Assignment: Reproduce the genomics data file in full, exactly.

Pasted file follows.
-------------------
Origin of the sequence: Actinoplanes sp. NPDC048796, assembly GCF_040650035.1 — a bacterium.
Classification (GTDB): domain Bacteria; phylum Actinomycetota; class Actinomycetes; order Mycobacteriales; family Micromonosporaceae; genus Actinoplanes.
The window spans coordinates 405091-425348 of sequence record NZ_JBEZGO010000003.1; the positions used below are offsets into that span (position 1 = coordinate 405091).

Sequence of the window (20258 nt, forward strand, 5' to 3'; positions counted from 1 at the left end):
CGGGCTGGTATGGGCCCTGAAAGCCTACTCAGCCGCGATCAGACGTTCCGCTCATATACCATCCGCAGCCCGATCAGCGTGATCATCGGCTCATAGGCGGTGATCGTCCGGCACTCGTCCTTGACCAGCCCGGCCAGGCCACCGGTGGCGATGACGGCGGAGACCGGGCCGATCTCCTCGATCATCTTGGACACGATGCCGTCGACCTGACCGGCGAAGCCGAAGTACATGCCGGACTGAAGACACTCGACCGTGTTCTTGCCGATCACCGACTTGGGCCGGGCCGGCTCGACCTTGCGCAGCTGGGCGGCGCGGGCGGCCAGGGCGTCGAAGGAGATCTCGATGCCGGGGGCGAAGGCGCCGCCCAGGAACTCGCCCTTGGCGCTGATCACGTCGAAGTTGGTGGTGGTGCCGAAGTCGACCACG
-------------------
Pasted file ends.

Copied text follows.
Origin of the sequence: Actinoplanes sp. NPDC048796, assembly GCF_040650035.1 — a bacterium.
Classification (GTDB): domain Bacteria; phylum Actinomycetota; class Actinomycetes; order Mycobacteriales; family Micromonosporaceae; genus Actinoplanes.
The window spans coordinates 405091-425348 of sequence record NZ_JBEZGO010000003.1; the positions used below are offsets into that span (position 1 = coordinate 405091).

Sequence of the window (20258 nt, forward strand, 5' to 3'; positions counted from 1 at the left end):
CGGGCTGGTATGGGCCCTGAAAGCCTACTCAGCCGCGATCAGACGTTCCGCTCATATACCATCCGCAGCCCGATCAGCGTGATCATCGGCTCATAGGCGGTGATCGTCCGGCACTCGTCCTTGACCAGCCCGGCCAGGCCACCGGTGGCGATGACGGCGGAGACCGGGCCGATCTCCTCGATCATCTTGGACACGATGCCGTCGACCTGACCGGCGAAGCCGAAGTACATGCCGGACTGAAGACACTCGACCGTGTTCTTGCCGATCACCGACTTGGGCCGGGCCGGCTCGACCTTGCGCAGCTGGGCGGCGCGGGCGGCCAGGGCGTCGAAGGAGATCTCGATGCCGGGGGCGAAGGCGCCGCCCAGGAACTCGCCCTTGGCGCTGATCACGTCGAAGTTGGTGGTGGTGCCGAAGTCGACCACG